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Zero emission vessels - Reduce emission in Ports

Waterborne transport greenhouse gas (GHG) emissions are on the rise, and they represent today almost 3% of global GHG emissions [1]. Ships entering EU ports emit 13% of the total EU transport GHG emissions [2], while inland waterway transport in the EU is estimated to emit 3.8 million tonnes of CO2 emissions per year [3]. Apart from GHG emissions, shipping is responsible for water degradation, air pollution and noise pollution. All these impacts have a negative impact on cities and their inhabitants.  

The International Maritime Organization (IMO), the United Nations agency focusing on waterborne transport, has developed an initial strategy on the reduction of GHG emissions from ships [5]. The strategy presents several measures to achieve its aims, including optimization of logistic chains and their planning, focus on power supply from renewable sources and development of infrastructure to support supply of alternative fuels and innovative technologies to further enhance the energy efficiency of ships. 

The European Commission is contributing to the task with several initiatives. The EU Maritime transport strategy 2009-2018 [8] included a set of environmental objectives for international shipping, such as the reduction of GHG emissions, NOx, and SOx, and the promotion of alternative fuels in ports. The roadmap for a resource efficient transport system set an objective of 40% reduction for EU CO2 emissions from maritime transport by 2050 compared to 2005 levels [9]. In the framework of the European Green Deal, EU climate target plans include the introduction of a high share of alternative fuels, such as renewable and low carbon liquid fuels [10]. To enable the uptake of alternative fuels, the Commission proposed a regulation requiring ports to address the demand for decarbonised fuels. At the same time, docked ships will be required to use shore-side electricity [11].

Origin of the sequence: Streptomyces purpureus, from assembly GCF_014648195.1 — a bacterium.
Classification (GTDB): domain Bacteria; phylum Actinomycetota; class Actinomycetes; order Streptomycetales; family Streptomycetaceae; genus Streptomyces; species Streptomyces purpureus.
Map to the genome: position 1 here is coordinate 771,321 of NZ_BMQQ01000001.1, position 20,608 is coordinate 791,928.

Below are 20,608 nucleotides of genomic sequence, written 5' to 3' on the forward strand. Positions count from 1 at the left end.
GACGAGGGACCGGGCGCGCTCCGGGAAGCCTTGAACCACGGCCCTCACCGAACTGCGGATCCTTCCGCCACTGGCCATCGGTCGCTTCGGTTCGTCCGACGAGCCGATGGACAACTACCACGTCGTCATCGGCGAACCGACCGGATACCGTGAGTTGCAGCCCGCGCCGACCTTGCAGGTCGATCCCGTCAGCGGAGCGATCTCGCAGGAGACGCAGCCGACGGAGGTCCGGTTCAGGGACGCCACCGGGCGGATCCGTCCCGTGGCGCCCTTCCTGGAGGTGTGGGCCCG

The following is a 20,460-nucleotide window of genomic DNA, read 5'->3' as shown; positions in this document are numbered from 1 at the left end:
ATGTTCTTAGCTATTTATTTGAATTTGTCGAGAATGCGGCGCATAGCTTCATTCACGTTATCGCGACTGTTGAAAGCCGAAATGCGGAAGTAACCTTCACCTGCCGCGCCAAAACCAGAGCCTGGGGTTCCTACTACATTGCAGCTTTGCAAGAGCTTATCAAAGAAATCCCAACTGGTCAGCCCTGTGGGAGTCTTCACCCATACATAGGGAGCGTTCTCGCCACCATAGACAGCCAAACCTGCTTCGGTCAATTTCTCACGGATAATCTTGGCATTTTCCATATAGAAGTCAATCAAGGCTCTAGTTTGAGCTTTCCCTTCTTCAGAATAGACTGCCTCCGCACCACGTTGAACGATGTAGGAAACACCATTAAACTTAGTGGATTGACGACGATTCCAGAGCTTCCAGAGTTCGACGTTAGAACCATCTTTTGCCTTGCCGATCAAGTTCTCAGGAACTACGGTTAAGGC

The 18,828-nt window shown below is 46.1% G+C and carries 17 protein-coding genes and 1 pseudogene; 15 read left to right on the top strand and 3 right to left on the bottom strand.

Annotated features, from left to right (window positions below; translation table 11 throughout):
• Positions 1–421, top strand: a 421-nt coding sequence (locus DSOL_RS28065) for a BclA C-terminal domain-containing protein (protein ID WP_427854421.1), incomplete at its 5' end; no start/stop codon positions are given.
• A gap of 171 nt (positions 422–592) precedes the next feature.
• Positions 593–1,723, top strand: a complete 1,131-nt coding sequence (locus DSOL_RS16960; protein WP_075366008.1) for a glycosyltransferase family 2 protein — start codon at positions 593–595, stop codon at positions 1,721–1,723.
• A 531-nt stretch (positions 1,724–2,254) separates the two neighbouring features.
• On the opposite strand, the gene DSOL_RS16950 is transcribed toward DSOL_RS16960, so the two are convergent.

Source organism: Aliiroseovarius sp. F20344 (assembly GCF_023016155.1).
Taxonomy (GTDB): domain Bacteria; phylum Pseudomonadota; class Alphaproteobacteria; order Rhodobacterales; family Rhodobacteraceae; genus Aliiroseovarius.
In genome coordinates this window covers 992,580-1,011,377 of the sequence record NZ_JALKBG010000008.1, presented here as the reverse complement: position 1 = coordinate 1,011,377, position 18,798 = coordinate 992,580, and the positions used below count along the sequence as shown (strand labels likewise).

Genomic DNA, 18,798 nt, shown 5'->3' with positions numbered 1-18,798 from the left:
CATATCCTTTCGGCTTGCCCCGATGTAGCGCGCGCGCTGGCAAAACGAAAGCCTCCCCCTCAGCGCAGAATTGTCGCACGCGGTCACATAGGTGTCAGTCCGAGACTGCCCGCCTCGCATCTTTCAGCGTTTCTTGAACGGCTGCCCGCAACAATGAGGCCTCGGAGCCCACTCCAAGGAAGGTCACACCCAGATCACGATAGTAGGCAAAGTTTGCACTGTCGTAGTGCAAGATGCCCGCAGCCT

The Partnership Proposal for Zero-Emission Waterborne Transport focuses on six parallel activities, covering the use of sustainable alternative fuels, electrification, energy efficiency, design and retrofitting, digital green, and ports [4]. Also, the Clean Hydrogen Partnership [12] covers research on hydrogen and fuel cells for maritime applications, e.g. development and validation of a vessel running on liquid hydrogen (l, m), a vessel for hydrogen storage (n) or fuel cells, and hydrogen technologies developed for ports (o). Finally, energy-efficient and zero-emission vessels are also one of out of the five main topics of European waterborne transport research in H2020 [6]. Their successful deployment cannot happen without support from port cities.  

Within the framework of Mission Innovation, an industry roadmap for zero-emission shipping was developed. Three main pillars are considered the foundation for a zero-emission shipping future: ships, fuels, and fuelling infrastructure [7]. The latter is the most important, from the perspective of cities. 

The biggest potential for the reduction of emissions from waterborne transport is a transition towards a new generation of fuels and the preparation of appropriate fuelling infrastructure. There are several potential alternative fuels that can lead toward zero-emission vessels, including hydrogen and ammonia. These fuels can be used either in combustion engines (for long-distance shipping) or in fuel cells combined with electric motors (for shorter distances) [2]. Depending on the type of waterborne transport different solutions are necessary [4]: 

  • ferries – the most suitable option for waterborne transport electrification, since they operate between fixed points in a limited range. Apart from battery packs, fuel cells and internal combustion engines powered by alternative fuels might be also used as an energy source;